5. #5
    Join Date
    Nov 2020
    Location
    Belgium
    Posts
    6

    Default

    Oh, and by the way I watched the video of Rex Krueger, very useful. Helps understanding lots of things.

  6. #6
    Join Date
    Feb 2009
    Location
    Tasmania
    Posts
    41

    Default

    Hi Xhinsy,
    I wouldn't recommend case hardening mild steel for a blade. As Grahame mentioned, the hard part of the steel would be very, very thin and probably gone with the first sharpen. Something like 5160, which is generally used to make automotive springs, makes pretty good blades. There's other stuff with more chrome in it that would have slightly better corrosion resistance right up to full blown stainless steel - then you have more problems dealing with work hardening etc. Car, truck and trailer springs can be used to make great chisels, axes, plane blades, marking knives and heat treated without special equipment to suit the too you make - wait till your wife goes out and use the oven to temper your creation. I've hardened chisels using a butane torch and a couple of old bricks to hold and reflect the heat - you only have to harden the first 20mm that cuts, not the whole tool.

    As far as getting 5160 or some other spring steel, it can be hard to find in a specific size some times from steel suppliers, but I recommend a trip to the local tip or scrap yard to find some old discarded springs or even your local mechanic might have a couple of sets ready to be fished out of his rubbish bin. Don't overlook coil springs either. They are made from the same family of spring steel and will work well and as long as you have a way to heat a section up enough to straighten it and blacksmith it into the flat or curved shape you want

    I might get flamed for this, but in sheer desperation, the right variety of re-bar with enough carbon in it will make a blade, not a fantastic one, but certainly a blade that will hold an edge better than case hardened mild steel. Grahame's suggestion of lawn edger blades, or mower blades, especially ride-on mower blades as they are bigger, would work really well for your intended purpose. Probably get some for nothing from out the back of the local mower shop. I think they are 1080 series steels - 1080/1084 etc - and you can treat it like 5160. Either way, they will make good blades when hardened and tempered.

    I hope this helps a bit.

    Simon

  7. #7
    Join Date
    Nov 2020
    Location
    Belgium
    Posts
    6

    Default

    Hi Simon,

    Thanks for the explanation and suggestions.
    I dismissed the idea of case hardening.

    I think I'll give it a try to the solution suggested by Grahame, meaning the old cleaver. The only thing I hope is that it will hold the edge as I am wanting it to do.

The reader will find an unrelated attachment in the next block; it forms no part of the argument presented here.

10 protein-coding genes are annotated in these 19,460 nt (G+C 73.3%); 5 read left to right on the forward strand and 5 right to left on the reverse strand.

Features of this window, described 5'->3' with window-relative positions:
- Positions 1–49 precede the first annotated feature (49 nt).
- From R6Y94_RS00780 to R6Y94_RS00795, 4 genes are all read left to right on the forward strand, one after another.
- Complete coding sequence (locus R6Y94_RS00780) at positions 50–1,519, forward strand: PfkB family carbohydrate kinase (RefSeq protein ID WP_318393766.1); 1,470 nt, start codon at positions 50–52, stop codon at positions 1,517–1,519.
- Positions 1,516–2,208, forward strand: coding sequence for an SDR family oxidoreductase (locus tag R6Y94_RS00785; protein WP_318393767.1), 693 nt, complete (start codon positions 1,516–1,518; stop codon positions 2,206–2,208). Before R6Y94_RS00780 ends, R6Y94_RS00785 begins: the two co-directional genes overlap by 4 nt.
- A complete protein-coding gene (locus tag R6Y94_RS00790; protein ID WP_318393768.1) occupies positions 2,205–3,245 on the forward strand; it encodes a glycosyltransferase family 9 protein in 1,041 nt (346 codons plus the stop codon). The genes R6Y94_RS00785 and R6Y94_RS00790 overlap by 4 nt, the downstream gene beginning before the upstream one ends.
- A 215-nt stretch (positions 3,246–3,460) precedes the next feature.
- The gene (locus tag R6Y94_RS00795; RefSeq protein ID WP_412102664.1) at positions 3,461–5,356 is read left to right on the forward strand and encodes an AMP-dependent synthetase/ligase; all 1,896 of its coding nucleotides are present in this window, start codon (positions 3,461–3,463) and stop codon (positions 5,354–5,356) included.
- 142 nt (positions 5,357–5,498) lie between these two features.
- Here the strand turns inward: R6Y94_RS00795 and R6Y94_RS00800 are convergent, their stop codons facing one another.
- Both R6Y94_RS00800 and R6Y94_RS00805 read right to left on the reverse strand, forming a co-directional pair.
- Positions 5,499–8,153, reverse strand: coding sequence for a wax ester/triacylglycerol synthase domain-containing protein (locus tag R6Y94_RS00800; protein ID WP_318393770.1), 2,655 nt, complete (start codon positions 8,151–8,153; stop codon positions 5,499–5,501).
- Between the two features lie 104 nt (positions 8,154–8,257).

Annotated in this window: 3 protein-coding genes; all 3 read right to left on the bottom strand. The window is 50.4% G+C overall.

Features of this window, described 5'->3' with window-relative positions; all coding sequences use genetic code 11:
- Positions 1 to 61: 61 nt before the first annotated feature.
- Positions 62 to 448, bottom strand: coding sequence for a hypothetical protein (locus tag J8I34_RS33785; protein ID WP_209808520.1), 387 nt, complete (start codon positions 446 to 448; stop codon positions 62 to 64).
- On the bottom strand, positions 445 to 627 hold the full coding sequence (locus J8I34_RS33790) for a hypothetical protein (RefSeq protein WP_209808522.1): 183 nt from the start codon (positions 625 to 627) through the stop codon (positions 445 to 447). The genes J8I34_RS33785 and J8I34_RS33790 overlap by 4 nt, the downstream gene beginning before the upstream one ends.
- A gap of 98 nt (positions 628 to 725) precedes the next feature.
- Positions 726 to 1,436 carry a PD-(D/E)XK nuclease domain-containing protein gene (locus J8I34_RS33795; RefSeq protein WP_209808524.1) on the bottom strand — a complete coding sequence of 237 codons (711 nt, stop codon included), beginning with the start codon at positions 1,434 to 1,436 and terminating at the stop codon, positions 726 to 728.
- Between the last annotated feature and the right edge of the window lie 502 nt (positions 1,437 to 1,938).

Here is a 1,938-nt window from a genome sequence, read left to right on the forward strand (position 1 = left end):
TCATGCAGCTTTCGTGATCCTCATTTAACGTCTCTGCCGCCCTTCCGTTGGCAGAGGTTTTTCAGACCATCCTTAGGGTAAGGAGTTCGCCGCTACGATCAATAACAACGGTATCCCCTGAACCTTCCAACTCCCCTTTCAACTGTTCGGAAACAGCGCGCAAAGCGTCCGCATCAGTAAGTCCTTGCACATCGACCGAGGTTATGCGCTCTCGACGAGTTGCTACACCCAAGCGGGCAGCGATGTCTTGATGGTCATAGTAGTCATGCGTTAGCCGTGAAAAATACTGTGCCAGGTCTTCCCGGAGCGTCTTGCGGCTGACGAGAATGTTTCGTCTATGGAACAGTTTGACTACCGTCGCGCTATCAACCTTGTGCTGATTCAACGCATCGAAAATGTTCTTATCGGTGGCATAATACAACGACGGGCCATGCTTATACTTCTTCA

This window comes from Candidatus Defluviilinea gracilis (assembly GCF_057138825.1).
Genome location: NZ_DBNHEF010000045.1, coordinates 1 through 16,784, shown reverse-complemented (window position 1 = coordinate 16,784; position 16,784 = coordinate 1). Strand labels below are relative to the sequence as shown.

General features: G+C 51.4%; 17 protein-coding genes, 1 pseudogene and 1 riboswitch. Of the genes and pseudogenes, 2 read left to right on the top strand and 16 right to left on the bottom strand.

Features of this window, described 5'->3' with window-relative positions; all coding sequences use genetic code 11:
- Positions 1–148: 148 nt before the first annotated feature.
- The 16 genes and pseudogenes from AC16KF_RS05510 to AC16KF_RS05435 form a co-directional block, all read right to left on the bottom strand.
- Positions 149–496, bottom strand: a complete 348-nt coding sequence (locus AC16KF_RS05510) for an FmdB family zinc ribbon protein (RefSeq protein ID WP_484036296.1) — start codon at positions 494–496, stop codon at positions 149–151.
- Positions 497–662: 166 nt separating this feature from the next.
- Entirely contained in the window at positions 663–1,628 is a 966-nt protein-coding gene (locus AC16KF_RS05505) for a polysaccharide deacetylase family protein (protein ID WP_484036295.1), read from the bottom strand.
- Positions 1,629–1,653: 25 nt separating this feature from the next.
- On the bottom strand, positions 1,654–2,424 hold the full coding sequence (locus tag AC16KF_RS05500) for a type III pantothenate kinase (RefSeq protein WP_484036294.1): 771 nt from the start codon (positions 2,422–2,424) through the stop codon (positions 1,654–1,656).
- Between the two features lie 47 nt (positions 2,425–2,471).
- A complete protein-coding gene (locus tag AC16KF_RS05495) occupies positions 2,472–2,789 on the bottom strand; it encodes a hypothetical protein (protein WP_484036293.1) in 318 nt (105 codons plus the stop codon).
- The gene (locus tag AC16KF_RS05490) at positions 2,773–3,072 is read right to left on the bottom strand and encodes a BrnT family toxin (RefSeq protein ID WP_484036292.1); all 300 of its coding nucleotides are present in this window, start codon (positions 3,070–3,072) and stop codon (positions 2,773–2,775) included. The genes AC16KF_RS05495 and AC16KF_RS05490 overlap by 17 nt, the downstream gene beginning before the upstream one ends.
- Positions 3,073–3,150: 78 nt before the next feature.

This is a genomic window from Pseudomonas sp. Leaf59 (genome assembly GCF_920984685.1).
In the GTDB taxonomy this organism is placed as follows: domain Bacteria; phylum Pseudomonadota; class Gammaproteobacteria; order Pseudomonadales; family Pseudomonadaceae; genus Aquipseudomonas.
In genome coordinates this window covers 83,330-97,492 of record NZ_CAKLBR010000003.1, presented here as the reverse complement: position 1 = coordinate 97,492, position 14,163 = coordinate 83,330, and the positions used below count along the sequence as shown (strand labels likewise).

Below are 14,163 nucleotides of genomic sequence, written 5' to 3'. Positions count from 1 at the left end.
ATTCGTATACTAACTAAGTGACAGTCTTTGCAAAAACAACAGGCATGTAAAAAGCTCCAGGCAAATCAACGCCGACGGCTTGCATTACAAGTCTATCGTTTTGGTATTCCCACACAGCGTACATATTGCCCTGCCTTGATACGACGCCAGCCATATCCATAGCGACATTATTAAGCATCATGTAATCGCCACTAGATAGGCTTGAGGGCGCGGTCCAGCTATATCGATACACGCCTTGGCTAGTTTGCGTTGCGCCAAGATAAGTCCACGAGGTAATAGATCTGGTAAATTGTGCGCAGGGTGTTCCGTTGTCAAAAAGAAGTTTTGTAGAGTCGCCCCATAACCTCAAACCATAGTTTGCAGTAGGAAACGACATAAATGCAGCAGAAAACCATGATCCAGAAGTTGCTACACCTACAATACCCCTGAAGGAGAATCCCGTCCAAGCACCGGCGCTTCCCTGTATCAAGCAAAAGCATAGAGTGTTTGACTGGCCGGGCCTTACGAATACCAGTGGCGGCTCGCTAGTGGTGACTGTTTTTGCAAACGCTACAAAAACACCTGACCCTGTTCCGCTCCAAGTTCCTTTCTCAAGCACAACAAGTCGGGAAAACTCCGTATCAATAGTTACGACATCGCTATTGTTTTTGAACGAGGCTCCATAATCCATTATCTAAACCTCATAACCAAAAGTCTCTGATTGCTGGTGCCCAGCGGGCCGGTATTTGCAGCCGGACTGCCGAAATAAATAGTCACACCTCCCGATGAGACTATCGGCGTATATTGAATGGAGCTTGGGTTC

I tried with a file and it has a a very strong bite on the metal (cant tell the difference with a mild still). Maybe the cleaver hasn't been hardened as it should have? Duno.

    I've already been in 4 scrap yards, can't find a signle piece of leaf spring.

    The last option, if the old cleaver does not fulfill its purpose, I'll go with the lawn edger blade

    Cheers

  8. #8
    Join Date
    May 2020
    Location
    Willowbank QLD
    Posts
    67

    Default

    Out of curiosity I put in leaf spring works Belgium and come up with some results. This was the first https://www.weweler.eu/en
    Not knowing which part of Belgium you are in means it might not be close. When I was young Dad would get broken leaf spring parts from the local spring works to use for various jobs on the farm.

    Steve

  9. #9
    Join Date
    Nov 2020
    Location
    Belgium
    Posts
    6

    Default

    Hi Steve,
    Thanks for the info
    I think it's for B2B and we're not talking about scraps anymore.
    I can find new leafsprings to buy online but the price is quite high (around 100Ä) which at this point I can't afford.

  10. #10
    Join Date
    Jan 2004
    Location
    Mackay North Qld
    Posts
    5,526

    Default

    Hi Xhinsy,
    Another source of the blade steel would be the Knife making supply places. If you search online I am almost positive you find such a place in or near your country.

    We have those places in Australia and they not only can supply the stock but instruct you on how to heat treat and quench.

    Obviously the freight will be better buying local from your area.


    Here is an example of what a local Aussie knife supplies has if your search for 5160 ,1075 or or 1084( 38mm x 3.2mm x 1000 ) these are hard enough. These are simple to to heat and quench. Other grades are more difficult and if the above will do the job,it is probably better to keep it it simple.

    https://creativeman.com.au/steel/


    They will be sold annealed, that is soft, then you can cut , shape and drill until your hearts content.

    There is plenty of info online on making your on simple furnace though some knife making supply shops might be able to do that for you. I imagine that similar dimension would apply to what steel is for sale in Europe.

    The sites should supply dimensions of raw stock available.

    good luck

    Grahame